10. Alliance of Standards


Time passed after the fiasco with Draven. Pandora stopped going home all together, living either with Doyle or I on rotation. She stayed well. Draven grew restless again and took off for a while. Nobody missed him. Except maybe Pandora at times. No one else.

Business stayed the same. My uncle got better over time; working more, drinking less. I don’t know what…or who, set him on track, but he was doing well. Max buried the issue with his son, warming up gradually. It was in such prosperous times that the idea was born.

Vagrant disappeared with Draven – story goes they had personal business to take care of. A long-lost vendetta. They say that they wouldn’t come back, or only one will stand. Who knows; Vagrant is fighting for damage long forgotten – its suffering victims were all dead by now. Draven fought for his good name and reputation. Or so they say.

I was working when Doyle sauntered in. It was one of the rare occasions that Art could stay. One thing led to another – boys will be boys – and there was a fight. I tried to pull them apart but found Serkis in my way. She shoved Doyle back, seeming to barely touch him. I held on to Art. Layne was standing on the sidelines with Pandora, both of them feeling useless. Serkis brought Doyle outside for a few words then sauntered back in to us. She crept over to Art.

“You’re okay?”

“Yeah,” Art coughed. Doyle was his size, but Art wasn’t used to fighting. Serkis smiled.

“Good. There’s something I want to talk to you about.” She wound an arm across his back and led him away, the rest of us staring on.

Pandora shook off the event and went back to work. Layne stood next to me, arms folded.

“She’s a bit weird, but I love her for it.”

“Shouldn’t you go get her?”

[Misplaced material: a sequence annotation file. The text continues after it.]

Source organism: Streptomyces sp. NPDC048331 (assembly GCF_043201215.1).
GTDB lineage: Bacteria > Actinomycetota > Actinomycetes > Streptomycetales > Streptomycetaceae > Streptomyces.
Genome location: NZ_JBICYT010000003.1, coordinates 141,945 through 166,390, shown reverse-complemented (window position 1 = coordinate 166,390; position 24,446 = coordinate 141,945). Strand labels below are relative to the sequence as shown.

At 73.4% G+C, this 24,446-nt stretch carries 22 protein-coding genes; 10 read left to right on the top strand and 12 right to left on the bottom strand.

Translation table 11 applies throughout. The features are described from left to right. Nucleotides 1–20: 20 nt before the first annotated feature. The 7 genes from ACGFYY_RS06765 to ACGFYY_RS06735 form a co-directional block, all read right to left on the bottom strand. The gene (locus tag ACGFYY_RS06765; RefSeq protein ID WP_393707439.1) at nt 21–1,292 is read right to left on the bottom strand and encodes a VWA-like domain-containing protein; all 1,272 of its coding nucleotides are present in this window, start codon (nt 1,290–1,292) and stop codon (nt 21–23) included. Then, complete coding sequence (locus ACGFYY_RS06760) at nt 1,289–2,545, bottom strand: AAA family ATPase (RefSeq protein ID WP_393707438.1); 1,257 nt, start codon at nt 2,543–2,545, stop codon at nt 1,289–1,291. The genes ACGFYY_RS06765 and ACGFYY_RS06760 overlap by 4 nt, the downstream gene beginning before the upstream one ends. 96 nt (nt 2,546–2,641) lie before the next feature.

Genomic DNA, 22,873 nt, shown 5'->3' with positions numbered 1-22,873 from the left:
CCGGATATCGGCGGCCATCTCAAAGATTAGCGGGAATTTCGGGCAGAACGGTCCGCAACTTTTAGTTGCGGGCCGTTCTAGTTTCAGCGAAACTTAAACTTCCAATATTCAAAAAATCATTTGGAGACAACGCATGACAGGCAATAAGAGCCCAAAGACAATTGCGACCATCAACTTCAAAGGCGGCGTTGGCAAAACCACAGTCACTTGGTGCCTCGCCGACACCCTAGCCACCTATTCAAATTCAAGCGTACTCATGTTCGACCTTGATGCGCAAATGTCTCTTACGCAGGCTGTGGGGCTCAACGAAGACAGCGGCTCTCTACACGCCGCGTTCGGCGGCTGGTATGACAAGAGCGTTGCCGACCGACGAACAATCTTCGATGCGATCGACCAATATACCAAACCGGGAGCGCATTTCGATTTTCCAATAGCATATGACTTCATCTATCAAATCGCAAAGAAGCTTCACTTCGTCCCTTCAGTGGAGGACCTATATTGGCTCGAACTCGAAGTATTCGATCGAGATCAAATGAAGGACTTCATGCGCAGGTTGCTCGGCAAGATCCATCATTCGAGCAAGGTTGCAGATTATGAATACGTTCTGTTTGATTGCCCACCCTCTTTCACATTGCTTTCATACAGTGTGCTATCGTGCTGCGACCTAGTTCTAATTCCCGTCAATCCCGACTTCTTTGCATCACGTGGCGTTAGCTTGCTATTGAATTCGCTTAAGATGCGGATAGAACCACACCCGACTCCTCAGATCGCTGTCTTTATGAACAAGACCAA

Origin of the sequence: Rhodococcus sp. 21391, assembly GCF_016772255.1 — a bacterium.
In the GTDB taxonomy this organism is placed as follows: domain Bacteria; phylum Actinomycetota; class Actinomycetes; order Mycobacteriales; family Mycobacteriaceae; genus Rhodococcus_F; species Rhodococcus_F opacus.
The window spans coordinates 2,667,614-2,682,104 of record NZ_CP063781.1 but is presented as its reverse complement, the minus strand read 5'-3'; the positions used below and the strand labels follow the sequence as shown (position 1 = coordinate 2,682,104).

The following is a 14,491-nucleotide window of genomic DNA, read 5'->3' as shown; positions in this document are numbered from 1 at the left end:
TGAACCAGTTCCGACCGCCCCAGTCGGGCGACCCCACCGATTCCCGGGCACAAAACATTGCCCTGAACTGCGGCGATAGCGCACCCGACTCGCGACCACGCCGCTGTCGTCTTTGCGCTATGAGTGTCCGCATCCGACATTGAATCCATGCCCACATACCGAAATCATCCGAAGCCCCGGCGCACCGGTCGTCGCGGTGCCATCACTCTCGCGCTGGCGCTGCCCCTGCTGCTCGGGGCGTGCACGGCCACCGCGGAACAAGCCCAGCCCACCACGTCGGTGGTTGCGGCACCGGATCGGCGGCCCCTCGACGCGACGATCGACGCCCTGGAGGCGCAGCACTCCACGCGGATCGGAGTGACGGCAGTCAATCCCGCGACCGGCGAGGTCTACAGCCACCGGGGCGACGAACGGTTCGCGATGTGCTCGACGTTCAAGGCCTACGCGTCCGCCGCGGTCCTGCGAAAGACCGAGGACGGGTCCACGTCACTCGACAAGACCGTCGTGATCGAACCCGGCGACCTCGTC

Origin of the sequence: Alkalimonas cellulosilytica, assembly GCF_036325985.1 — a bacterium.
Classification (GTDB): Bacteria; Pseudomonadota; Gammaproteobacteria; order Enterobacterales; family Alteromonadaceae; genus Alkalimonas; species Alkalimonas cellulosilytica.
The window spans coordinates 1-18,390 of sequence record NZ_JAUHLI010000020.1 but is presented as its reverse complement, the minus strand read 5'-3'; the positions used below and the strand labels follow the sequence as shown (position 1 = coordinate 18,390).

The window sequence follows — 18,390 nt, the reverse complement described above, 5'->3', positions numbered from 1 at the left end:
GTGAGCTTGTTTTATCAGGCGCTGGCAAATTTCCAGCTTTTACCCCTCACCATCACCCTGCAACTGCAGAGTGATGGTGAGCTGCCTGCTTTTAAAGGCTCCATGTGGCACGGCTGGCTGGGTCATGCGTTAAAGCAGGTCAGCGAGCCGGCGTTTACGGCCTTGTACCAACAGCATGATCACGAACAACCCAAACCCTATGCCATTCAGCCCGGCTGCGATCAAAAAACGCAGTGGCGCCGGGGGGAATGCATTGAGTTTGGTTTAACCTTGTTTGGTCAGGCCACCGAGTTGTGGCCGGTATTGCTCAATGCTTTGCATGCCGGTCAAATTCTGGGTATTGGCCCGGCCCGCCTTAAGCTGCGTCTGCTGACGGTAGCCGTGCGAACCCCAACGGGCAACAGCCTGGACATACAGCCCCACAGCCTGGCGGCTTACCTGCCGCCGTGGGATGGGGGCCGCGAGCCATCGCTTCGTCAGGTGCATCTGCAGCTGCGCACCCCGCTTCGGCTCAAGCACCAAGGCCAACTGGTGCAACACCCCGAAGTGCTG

“Why? She’ll come back when she’s done.” He smiled. “She stays with what’s familiar.”

I nodded and sat down absentmindedly. There was work to be done. I didn’t care. Layne sat down with me. He waved over someone, ordered a fresh round of drinks, eying me.

“What’ll ye have?” he questioned. I shook my head.

“I don’t drink.”

He merely laughed, concluded his order, and smiled. “Yet. We’re celebrating.”

“Celebrating what?’

“The new business venture we’re instituting.”

“Which is?”

Layne smiled wider, letting no word pass until the drinks arrived. He handed me a glass that matched his own. He held his up, motioning for me to imitate.

Whatever makes him happy.

“Here’s to us, the great family, and a home for the lost. The circus’ come to town.”

And he downed his drink. I subconsciously did the same.

So much for being straight edge.

That was the most we’d spoken since he came back. Serkis crept in behind him, leaning over him to collect her own drink, which she also downed boldly.

“Celebrating without me?” she joked, sitting down with Layne. They kissed and forgot I was there – I took the opportunity to try and slip away. Serkis grabbed my arm as I snuck past.

“Sit. Stay.”

“I have work to do.”

She looked around, reassessing her surroundings. She smiled wide, a Cheshire sort of grin.

“I suppose you do. We’ll be seeing you I imagine.”

I nodded foolishly and slipped away. I felt Pandora’s burning gaze the entire time. I went back behind the bar, cleaning furiously under Pandora’s scrutinizing eye.

Art did not come back. He seemed to disappear for ages at a time. He was changing subtly over time. His appearance, his general character. Everything. His work was changing him. And all I could do was watch. From afar.

He had a new big project of sorts. He was too excited to sit still and tell me the details. In the meanwhile, Pandora warned that I stay away from Layne and Serkis.

“Trouble walking,” she’d mutter. I couldn’t understand her contempt. I blamed her father.

I should have listened. Hindsight is 20/20. Always.

Weeks dragged by. Business kept pace, the same old story. Day in, day out. The infamous and inseparable pair was always there, always with someone new each day. When they turned to me, I got nervous of all the attention. They knew they were being counterproductive – they pushed harder.

My uncle let Layne play a few nights – the guitar was almost as gorgeous as the sound that came from it. My uncle insisted that I join him, but I refused. With a lot of shoving and urging, they eventually got me there. By the end of the week, we had a full band.

Serkis played bass, and she could sing sweet as sin.